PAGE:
Sometimes, it’s tempting to assume that rebellion against authority began with sarcastic memes and long rants about Boomers. But that’s not true. Every generation has seen conflict with those outside their age group.
We only have to look back to when Baby Boomers were young to find an iconic example of rebellion in the 1960s. Similarly, the generation the Baby Boomers rebelled against had rebelled against their parents during the 1920s. If you look hard enough, you can trace this cycle back throughout human history.
Two recurring problems contribute to this rebellion: a younger generation that doesn’t respect the older and an older generation that doesn’t respect the younger.
As students, it may be easy to laugh off the older generation. They don’t talk like we do, and they don’t dress like we do. They’re not even on Instagram. They value different things than we do. And there’s nothing wrong with that. They’ve also lived longer, and they have a wealth of experience to share if we’re willing to listen. “With the ancient is wisdom; and in length of days understanding” (Job 12:12).
Older generations also have amazing stories that will be lost forever if we don’t find them and write them down. Whether they were soldiers or farmers, firefighters or janitors, everyone who has lived a full life has a story to tell.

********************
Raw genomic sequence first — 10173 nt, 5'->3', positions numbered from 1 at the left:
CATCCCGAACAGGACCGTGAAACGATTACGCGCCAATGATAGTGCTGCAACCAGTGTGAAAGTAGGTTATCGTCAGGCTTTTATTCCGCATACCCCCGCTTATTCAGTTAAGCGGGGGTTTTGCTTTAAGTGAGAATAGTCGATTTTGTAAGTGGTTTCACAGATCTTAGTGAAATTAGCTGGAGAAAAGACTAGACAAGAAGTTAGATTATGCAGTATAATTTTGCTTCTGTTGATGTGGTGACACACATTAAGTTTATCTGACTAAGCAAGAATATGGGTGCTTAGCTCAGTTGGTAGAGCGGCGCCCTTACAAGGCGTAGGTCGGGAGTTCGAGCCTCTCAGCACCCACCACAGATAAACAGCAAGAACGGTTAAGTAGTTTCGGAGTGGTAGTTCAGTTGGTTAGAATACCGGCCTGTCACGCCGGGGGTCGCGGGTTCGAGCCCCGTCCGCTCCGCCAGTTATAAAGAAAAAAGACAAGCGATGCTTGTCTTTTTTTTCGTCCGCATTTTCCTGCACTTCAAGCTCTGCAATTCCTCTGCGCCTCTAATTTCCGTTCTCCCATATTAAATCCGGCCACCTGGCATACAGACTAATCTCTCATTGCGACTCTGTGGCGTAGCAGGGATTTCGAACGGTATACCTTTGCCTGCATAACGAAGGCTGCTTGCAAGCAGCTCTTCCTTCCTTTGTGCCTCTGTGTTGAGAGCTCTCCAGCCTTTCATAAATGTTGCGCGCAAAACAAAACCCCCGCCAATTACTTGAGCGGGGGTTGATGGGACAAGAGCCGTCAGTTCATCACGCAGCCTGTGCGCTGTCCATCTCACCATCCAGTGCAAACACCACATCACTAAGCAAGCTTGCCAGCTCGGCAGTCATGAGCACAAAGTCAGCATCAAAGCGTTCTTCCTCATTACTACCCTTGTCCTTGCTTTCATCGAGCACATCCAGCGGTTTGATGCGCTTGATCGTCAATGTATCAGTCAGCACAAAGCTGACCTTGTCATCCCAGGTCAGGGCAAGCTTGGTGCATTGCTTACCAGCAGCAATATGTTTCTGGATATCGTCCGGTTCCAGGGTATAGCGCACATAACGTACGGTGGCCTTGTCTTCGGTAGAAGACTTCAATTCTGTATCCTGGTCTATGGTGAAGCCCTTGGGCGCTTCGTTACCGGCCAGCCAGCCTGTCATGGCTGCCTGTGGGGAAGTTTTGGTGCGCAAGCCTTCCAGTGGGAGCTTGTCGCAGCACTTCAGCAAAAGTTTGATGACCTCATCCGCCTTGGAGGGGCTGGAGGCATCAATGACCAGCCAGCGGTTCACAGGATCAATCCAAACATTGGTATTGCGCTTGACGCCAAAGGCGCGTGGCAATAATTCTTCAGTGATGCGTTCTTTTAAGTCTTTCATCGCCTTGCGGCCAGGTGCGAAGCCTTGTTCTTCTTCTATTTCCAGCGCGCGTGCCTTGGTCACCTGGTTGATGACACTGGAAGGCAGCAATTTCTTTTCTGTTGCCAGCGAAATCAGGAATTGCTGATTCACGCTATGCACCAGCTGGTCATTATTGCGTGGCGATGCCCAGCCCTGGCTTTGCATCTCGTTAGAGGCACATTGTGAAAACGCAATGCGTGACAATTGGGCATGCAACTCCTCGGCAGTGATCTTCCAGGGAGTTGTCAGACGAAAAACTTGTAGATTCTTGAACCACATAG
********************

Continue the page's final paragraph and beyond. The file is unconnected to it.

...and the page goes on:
But it can also be easy to discount the younger generation. We use strange new words, and we follow the weirdest fashion trends. We’re obsessed with social media. We worry about mental health. And there’s nothing wrong with that. We have a fresh perspective, and we point out areas where we can be more Christlike. “Let no man despise thy youth; but be thou an example of the believers, in word, in conversation, in charity, in spirit, in faith, in purity” (1 Tim. 4:12).
Younger generations also have the energy and fresh perspective needed to implement the wisdom of the older generation. We have unique talents, and we need people to guide and encourage us in how to use them.
Both the younger and older generations need each other. We’re all part of the same body of Christ, a body of a diverse people, talents and callings. That diversity is a strength of the church. We need people with different experiences, backgrounds and skills to accomplish the Great Commission and to glorify God through everything we do. As Paul says, “But now hath God set the members every one of them in the body, as it hath pleased him” (1 Cor. 12:18).
God has chosen each and every individual in the church, regardless of age, ethnicity or gender, to come together for His glory, the most worthy goal of all. Who are we to look down on those who are different than us within the church? After all, we’re all part of one body.
Respect those older than you in your church. Encourage those younger than you. And in all things, seek the glory of God.